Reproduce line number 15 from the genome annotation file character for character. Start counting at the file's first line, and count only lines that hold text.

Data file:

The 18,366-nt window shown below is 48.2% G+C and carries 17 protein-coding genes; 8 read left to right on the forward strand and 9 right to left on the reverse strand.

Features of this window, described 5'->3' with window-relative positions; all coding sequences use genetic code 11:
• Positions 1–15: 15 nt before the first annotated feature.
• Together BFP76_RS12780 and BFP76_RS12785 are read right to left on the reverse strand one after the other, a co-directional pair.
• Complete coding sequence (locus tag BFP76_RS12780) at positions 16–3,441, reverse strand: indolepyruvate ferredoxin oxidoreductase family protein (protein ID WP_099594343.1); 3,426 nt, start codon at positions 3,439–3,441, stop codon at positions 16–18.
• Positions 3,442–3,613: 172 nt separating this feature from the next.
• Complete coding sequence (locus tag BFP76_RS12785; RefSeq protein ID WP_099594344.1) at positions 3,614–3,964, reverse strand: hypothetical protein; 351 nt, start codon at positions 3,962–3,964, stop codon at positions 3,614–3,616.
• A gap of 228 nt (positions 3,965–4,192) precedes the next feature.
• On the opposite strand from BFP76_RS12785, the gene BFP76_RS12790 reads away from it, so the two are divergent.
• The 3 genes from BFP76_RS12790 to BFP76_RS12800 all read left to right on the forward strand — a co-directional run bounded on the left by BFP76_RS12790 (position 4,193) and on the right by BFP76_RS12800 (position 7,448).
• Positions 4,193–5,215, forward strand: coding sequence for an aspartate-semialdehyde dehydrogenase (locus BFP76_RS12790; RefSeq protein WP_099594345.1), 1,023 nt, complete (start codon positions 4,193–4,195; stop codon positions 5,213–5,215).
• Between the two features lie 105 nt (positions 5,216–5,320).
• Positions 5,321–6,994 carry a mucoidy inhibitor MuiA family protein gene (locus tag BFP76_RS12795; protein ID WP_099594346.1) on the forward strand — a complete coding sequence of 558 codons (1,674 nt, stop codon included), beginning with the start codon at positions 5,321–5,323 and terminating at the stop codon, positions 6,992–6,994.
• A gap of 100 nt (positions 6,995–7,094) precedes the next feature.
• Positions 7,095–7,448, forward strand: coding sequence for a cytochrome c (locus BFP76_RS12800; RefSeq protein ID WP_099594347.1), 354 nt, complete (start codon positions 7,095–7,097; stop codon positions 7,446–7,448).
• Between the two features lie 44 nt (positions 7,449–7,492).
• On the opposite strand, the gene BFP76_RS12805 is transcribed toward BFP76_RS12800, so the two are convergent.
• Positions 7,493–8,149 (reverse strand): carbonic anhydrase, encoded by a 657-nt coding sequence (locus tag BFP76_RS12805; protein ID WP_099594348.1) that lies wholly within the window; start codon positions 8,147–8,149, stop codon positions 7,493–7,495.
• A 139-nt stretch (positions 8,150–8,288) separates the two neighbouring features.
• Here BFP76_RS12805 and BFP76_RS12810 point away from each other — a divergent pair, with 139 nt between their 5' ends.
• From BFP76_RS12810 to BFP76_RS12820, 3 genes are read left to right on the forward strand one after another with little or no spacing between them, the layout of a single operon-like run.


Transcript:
• Positions 7,095–7,448, forward strand: coding sequence for a cytochrome c (locus BFP76_RS12800; RefSeq protein ID WP_099594347.1), 354 nt, complete (start codon positions 7,095–7,097; stop codon positions 7,446–7,448).